Verifies that a service property is set or matches a specified format.
Verifies that the service is maintained through the use of an opslevel.yml service config.
Verifies that the service has a repository integrated.
Verifies that the service is using a tool of a particular category, name and/or environment.
Verifies that the service has a tag defined with the correct key or value (more info).
Verifies that the service’s repository contains a file with a certain path or contents (more info).
Searches the service’s repository and verifies if any file matches the given contents (more info).
Create a highly customized check. Send arbitrary JSON payloads to OpsLevel, use jq to determine if the check passes or fails, and use Liquid to return a customized check result message (more info).
Requires a service owner to manually complete a check for the service. This check can be used to build manual production checklists. For checks that require periodic auditing, it provides the ability to auto-expire.
Filters let you define which of your services each check should apply to based on service properties.
To create a filter, navigate to the Filters sub menu under the Service Maturity menu in OpsLevel.
Here you are presented with a list of all the filters defined on your account.
To create a filter press the + New Filter button.
You will be shown a modal that lets you name your filter.
After clicking ‘Create’, you will be taken to a the filter page where you can define the properties you wish to filter on in the Service Filters card. Press the + Add Conditions button if you don’t have any properties defined yet, or press the Edit button to edit filter properties.
Filters use predicates to determine which services will be scoped to that filter. For example, if you wish to create a filter that only has Tier 1 services in scope, select “Tier”, “equals”, “Tier 1”.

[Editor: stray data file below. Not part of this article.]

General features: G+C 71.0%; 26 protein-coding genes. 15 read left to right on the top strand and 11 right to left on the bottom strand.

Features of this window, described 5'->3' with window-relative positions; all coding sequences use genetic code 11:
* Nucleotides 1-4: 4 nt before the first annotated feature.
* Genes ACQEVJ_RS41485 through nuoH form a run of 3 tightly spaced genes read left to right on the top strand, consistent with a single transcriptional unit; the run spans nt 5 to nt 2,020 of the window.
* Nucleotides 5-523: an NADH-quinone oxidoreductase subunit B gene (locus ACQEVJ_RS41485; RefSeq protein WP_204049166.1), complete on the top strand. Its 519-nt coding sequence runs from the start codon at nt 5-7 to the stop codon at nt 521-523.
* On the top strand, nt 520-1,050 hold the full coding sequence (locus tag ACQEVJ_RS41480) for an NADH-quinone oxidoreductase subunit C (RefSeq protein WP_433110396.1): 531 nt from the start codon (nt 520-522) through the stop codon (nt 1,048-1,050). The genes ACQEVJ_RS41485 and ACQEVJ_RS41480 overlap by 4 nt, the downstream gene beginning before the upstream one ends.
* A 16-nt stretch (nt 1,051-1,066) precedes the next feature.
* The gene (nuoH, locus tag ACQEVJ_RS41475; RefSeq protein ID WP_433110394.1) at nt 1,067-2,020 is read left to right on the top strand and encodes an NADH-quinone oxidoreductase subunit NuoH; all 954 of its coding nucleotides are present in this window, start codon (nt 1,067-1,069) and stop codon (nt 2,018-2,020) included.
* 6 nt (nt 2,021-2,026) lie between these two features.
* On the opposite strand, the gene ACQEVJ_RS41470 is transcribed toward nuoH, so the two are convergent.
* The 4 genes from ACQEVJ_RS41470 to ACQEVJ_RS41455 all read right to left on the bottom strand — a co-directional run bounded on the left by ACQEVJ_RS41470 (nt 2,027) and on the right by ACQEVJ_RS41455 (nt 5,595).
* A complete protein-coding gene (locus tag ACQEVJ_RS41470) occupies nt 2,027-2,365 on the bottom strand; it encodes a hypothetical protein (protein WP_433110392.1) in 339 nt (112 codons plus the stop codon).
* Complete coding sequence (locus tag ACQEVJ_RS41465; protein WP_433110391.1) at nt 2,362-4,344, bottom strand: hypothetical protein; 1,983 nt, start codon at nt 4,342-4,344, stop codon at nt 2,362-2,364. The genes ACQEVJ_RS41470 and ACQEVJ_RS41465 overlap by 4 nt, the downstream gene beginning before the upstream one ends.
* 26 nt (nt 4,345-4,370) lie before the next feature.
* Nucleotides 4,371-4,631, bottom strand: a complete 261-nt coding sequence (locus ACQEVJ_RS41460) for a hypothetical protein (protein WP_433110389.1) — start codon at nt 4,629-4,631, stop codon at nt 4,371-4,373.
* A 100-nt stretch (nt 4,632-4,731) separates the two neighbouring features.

Filters are very customizable and a powerful way to scope checks down to a subset of your services.
To help you see what the impact of a filter will be, you can look at the Matching Services card which provides a preview of all the services matching the filter.
At the bottom of the page, you can see all the Checks using that filter. You can edit checks from this page or the Rubric page.
OpsLevel allows you to build filters out of existing filters. Composable filters allow you to combine and duplicate the filters you use most frequently, reducing the toil of having to memorize the predicates that make up these filters every time you want to reference them.
To create a composable filter, follow the same steps above except select
filter when creating your predicate.
In the example above, we'd like to take the existing
Python Services filter and add a predicate of "Tier", "equals", "1" so we can target all Tier-1 Python Services. To do this, we simply select the existing
Python Services filter and add our new "Tier", "equals", "1" predicate.
If you decide to later change the predicates that make up the
Python Services filter, you will be given a warning which shows how many filters are already referencing it. Saving these changes will automatically apply them to all impacted filters.
Note: We do not support multi-level composable filters. For example, you could not create a new filter from the
Tier-1 Python Services filter from the above example. We only support nesting one level deep for filters at this time.
Updated 7 months ago